How much of a difference is there? [Archive] - Glock Talk

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outd00rs
07-15-2010, 20:42
First off let me give you guys some context on my question so you can judge it accordingly. I just bought my first firearm about a month ago (Sig P226 9MM) and know very little about pretty much everything. I've been reading this forum for a while and all of the knowledgeable folks are great and pretty entertaining as well!

Now to the question. Go easy... I'm a noob!

I see lots of references to SD ammo vs range ammo. I understand that SD ammo is designed to inflict more damage and deliver greater stopping power as opposed to range ammo which is more for, well..... the range.

I buy and shoot the Walmart Federal 9MM rounds since they're the cheapest option. I don't have any other ammo on hand in my house.

I'm not comfortable enough with my gun to say it's really a SD option at this point. I'm continuing to work on it and will get there eventually. But.... if I were to be put in a situation where I could get to my firearm and use it for SD what would I be giving up if I were to engage a bad guy using good old Federal 9MM?

I know that accuracy is a major component of this question as well so let's assume that I could shoot what I was aiming for and take that out of the discussion.

I realize range ammo would be better than nothing, but how much of an advantage would I be giving up if I didn't use ammo that was better designed for the job?

unit1069
07-15-2010, 21:00
Jacketed Hollow Point (JHP) bullets are designed to expand, creating a larger wound channel, which in turn leads to greater blood loss. This greater blood loss will lead to a faster drop in blood pressure, causing loss of consciousness and a quicker end to the threat.

A second advantage to JHP is that as it expands in the perpetrator's body it slows the projectile, dumping all the bullet's energy into the body. JHP ammo (theoretically) has less chance of passing through the target's body and harming or killing an innocent person in close proximity to the perpetrator.

The military carry FMJ ammo and it takes care of business every day. Premium JHP self-defense ammo is preferable against criminals, but if that's all you have I don't think you should be too worried about its effectiveness.

Alaskapopo
07-15-2010, 21:32
Not trying to be rude but the Military's use of FMJ ammo is what has given calibers like the 5.56 and 9mm a poor reputation in a lot of circles. Which load you end up chosing is up to you but there is a substantion improvement in terminal performance. In fact load selection is more important than caliber selection. For example a good 9mm load like 147 grain Federal HST is a better choice by far than 45 ball.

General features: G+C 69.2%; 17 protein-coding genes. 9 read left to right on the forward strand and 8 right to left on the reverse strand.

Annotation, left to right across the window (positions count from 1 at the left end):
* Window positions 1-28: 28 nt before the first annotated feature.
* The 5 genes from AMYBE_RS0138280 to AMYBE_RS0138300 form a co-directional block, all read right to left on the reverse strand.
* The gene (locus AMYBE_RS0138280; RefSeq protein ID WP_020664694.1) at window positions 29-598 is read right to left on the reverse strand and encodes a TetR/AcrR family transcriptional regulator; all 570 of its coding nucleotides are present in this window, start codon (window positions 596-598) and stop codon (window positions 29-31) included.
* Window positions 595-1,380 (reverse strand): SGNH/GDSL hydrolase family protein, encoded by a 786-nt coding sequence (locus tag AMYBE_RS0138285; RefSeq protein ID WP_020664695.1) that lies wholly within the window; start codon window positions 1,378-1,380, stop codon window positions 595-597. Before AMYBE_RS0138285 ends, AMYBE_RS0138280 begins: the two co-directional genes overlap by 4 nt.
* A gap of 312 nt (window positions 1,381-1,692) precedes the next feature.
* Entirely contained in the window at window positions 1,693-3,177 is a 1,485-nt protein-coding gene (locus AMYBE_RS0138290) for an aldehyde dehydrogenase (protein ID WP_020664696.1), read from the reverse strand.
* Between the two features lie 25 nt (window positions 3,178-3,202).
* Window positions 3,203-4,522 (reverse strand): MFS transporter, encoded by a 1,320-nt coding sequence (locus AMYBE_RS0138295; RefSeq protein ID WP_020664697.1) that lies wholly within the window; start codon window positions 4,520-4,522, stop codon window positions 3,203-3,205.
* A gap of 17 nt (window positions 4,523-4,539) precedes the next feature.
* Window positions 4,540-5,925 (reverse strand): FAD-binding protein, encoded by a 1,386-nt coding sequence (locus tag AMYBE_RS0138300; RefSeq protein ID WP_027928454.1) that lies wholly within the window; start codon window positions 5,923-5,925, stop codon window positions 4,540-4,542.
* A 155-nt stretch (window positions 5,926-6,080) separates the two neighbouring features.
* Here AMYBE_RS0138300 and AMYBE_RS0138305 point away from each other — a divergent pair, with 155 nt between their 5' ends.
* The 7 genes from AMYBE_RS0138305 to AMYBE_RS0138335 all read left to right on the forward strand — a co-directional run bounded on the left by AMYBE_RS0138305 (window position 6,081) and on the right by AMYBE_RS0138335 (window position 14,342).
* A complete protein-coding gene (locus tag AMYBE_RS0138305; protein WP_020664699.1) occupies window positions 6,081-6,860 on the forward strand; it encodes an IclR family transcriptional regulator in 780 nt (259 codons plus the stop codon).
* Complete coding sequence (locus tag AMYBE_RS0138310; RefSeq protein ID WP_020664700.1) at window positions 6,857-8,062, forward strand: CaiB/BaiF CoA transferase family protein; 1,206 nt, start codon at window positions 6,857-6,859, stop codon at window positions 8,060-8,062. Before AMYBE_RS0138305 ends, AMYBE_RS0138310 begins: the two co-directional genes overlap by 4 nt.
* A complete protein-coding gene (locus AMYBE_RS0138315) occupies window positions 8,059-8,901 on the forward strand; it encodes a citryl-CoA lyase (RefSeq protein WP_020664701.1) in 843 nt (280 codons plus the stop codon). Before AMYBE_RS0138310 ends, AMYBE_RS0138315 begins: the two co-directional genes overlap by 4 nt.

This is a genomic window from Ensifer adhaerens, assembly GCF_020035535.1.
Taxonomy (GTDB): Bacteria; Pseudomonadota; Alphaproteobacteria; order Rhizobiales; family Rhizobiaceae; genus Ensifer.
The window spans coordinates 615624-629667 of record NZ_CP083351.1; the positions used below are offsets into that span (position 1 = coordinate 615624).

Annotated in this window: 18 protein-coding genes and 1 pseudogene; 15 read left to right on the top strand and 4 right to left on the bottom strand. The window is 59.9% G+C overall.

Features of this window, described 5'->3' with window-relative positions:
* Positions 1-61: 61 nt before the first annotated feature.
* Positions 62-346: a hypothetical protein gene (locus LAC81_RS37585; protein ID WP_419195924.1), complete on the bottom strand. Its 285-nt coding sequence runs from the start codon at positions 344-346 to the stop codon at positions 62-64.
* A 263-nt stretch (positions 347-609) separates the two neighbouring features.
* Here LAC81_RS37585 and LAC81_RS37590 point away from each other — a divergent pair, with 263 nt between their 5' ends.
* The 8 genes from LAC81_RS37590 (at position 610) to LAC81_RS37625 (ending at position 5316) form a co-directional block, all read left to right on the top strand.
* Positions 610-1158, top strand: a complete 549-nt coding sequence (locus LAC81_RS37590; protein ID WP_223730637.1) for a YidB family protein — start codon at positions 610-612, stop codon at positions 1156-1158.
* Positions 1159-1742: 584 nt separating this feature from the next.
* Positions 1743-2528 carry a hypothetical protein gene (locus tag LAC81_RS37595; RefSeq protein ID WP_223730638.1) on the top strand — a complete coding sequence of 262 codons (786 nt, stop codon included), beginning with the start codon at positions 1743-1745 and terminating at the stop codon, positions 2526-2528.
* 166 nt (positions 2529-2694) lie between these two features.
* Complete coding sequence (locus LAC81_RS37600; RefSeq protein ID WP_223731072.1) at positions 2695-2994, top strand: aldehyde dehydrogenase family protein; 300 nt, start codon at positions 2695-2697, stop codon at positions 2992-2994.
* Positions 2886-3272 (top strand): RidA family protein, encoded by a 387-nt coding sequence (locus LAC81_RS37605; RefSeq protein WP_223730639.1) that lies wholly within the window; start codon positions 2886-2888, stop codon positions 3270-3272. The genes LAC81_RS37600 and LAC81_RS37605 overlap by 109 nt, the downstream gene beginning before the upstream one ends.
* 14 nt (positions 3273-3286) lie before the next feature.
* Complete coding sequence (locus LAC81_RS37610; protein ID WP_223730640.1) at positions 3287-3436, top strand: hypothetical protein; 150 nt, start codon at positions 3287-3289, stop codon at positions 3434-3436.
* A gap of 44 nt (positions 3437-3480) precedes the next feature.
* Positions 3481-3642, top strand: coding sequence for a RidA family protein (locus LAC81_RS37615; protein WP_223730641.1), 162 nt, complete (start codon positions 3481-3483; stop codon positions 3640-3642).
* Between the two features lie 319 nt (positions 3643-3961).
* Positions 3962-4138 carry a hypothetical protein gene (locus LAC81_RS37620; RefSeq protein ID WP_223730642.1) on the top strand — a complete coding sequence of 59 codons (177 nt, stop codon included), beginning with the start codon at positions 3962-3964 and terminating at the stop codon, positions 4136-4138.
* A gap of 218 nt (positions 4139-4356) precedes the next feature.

Pat

cowboy1964
07-15-2010, 22:56
9mm FMJs will go right through a person and keep on going. Walls, etc.

Get some JHPs.

Jeepnik
07-17-2010, 10:11
All other things being equal, a jacketed hollow point (JHP) from a major manufacturer will generally expand and create a larger wound track than full metal jacket (also called ball) ammo. So, JHP's are usually the preferred ammo for self defense.

But here's the important part, whatever ammo you choose to use, it must function reliably in "your" handgun. A geewiz round that fails causes weapons malfunctions isn't worth a damned.

But if all you have is 9mm FMJ ammo, remember that it has been used successfully for over 100 years. The important thing to remember is that, regardless, of what ammo you are using, it must work, and you absolutely must strike your target in a vital area.

Also, please remember that when you do choose a round for self defense use, you must verify that it will work every time in "your" handgun. This requires firing (opinions vary) a few hundred rounds in both a clean and dirty (some folks don't clean a weapon after every range session) firearm. That can get a bit expensive with some of today's geewiz ammo. If you can't afford to do the required function testing with geewiz ammo, step down in price to one you can afford. Because truth be told, any JPH from any major manufacturer, that functions in "your" handgun, is sufficient to the task, if you do your part.

Zombie Steve
07-17-2010, 22:32
Don't lose sleep over it. You got the idea... hit what you aim at, keep hitting until the threat is stopped.

Sometimes I think it's like guys arguing about which golf ball to hit. It really isn't going to make much difference until everything else about your technique is darn near perfect.

Glolt20-91
07-18-2010, 00:07
9mm FMJ, SIG 226 and you can hit what you aim at; this is a well known combination for double taps to the head.

Bob :cowboy:

Foxtrotx1
07-18-2010, 00:35
FMJ will work, as it does everyday. Shot placement just becomes far more important. Hell, FMJ rounds will sever a CNS just dandy.

voyager4520
07-18-2010, 02:40
The first reply by unit1069 has it spot on. The wound channel won't be as big with FMJ and the bullet will penetrate much further. The wound channel only comes into play if you did not hit a vital area that would stop a threat immediately so you're not giving up much in stopping power.

Another benefit of JHP is with the penetration factor, a JHP will open up and deliver more of its energy in a smaller area, so it has less chance of over-penetrating through barriers and ending up possibly hurting someone else on the other side of a barrier.